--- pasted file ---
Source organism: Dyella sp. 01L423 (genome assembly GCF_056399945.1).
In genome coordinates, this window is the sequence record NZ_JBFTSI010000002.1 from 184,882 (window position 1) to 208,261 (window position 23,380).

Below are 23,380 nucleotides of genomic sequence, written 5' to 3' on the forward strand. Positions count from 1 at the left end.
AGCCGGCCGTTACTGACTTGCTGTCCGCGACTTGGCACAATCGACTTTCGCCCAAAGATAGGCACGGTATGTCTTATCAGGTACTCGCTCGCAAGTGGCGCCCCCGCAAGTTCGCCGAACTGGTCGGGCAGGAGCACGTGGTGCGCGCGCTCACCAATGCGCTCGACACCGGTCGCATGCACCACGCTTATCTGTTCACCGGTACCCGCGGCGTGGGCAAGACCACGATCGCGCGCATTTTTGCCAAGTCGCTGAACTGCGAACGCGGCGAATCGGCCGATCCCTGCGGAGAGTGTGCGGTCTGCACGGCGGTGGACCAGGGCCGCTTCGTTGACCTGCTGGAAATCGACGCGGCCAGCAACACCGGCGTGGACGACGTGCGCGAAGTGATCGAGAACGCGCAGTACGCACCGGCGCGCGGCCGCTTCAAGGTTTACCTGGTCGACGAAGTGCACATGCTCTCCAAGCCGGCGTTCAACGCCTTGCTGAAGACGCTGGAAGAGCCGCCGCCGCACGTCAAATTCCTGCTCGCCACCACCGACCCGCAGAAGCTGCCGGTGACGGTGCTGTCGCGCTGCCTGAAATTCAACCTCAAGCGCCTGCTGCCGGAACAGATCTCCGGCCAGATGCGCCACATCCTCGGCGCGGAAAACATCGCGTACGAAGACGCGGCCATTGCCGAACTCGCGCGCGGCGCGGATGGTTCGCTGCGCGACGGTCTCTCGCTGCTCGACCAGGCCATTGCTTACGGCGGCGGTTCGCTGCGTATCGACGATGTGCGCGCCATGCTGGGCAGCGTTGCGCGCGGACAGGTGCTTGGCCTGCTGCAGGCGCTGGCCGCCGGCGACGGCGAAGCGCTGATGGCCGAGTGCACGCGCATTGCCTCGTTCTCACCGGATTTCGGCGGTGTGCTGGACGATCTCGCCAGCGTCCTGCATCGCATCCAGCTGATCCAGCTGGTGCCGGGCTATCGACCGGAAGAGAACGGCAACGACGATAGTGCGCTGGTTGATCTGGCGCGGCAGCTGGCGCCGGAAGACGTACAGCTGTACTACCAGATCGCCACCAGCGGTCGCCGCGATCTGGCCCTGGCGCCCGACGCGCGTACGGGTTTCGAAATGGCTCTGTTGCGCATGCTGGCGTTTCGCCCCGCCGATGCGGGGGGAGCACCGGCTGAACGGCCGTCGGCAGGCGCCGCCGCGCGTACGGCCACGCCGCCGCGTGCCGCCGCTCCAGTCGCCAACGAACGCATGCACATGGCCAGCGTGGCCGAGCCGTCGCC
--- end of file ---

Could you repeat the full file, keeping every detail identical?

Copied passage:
Source organism: Dyella sp. 01L423 (genome assembly GCF_056399945.1).
In genome coordinates, this window is the sequence record NZ_JBFTSI010000002.1 from 184,882 (window position 1) to 208,261 (window position 23,380).

Below are 23,380 nucleotides of genomic sequence, written 5' to 3' on the forward strand. Positions count from 1 at the left end.
AGCCGGCCGTTACTGACTTGCTGTCCGCGACTTGGCACAATCGACTTTCGCCCAAAGATAGGCACGGTATGTCTTATCAGGTACTCGCTCGCAAGTGGCGCCCCCGCAAGTTCGCCGAACTGGTCGGGCAGGAGCACGTGGTGCGCGCGCTCACCAATGCGCTCGACACCGGTCGCATGCACCACGCTTATCTGTTCACCGGTACCCGCGGCGTGGGCAAGACCACGATCGCGCGCATTTTTGCCAAGTCGCTGAACTGCGAACGCGGCGAATCGGCCGATCCCTGCGGAGAGTGTGCGGTCTGCACGGCGGTGGACCAGGGCCGCTTCGTTGACCTGCTGGAAATCGACGCGGCCAGCAACACCGGCGTGGACGACGTGCGCGAAGTGATCGAGAACGCGCAGTACGCACCGGCGCGCGGCCGCTTCAAGGTTTACCTGGTCGACGAAGTGCACATGCTCTCCAAGCCGGCGTTCAACGCCTTGCTGAAGACGCTGGAAGAGCCGCCGCCGCACGTCAAATTCCTGCTCGCCACCACCGACCCGCAGAAGCTGCCGGTGACGGTGCTGTCGCGCTGCCTGAAATTCAACCTCAAGCGCCTGCTGCCGGAACAGATCTCCGGCCAGATGCGCCACATCCTCGGCGCGGAAAACATCGCGTACGAAGACGCGGCCATTGCCGAACTCGCGCGCGGCGCGGATGGTTCGCTGCGCGACGGTCTCTCGCTGCTCGACCAGGCCATTGCTTACGGCGGCGGTTCGCTGCGTATCGACGATGTGCGCGCCATGCTGGGCAGCGTTGCGCGCGGACAGGTGCTTGGCCTGCTGCAGGCGCTGGCCGCCGGCGACGGCGAAGCGCTGATGGCCGAGTGCACGCGCATTGCCTCGTTCTCACCGGATTTCGGCGGTGTGCTGGACGATCTCGCCAGCGTCCTGCATCGCATCCAGCTGATCCAGCTGGTGCCGGGCTATCGACCGGAAGAGAACGGCAACGACGATAGTGCGCTGGTTGATCTGGCGCGGCAGCTGGCGCCGGAAGACGTACAGCTGTACTACCAGATCGCCACCAGCGGTCGCCGCGATCTGGCCCTGGCGCCCGACGCGCGTACGGGTTTCGAAATGGCTCTGTTGCGCATGCTGGCGTTTCGCCCCGCCGATGCGGGGGGAGCACCGGCTGAACGGCCGTCGGCAGGCGCCGCCGCGCGTACGGCCACGCCGCCGCGTGCCGCCGCTCCAGTCGCCAACGAACGCATGCACATGGCCAGCGTGGCCGAGCCGTCGCC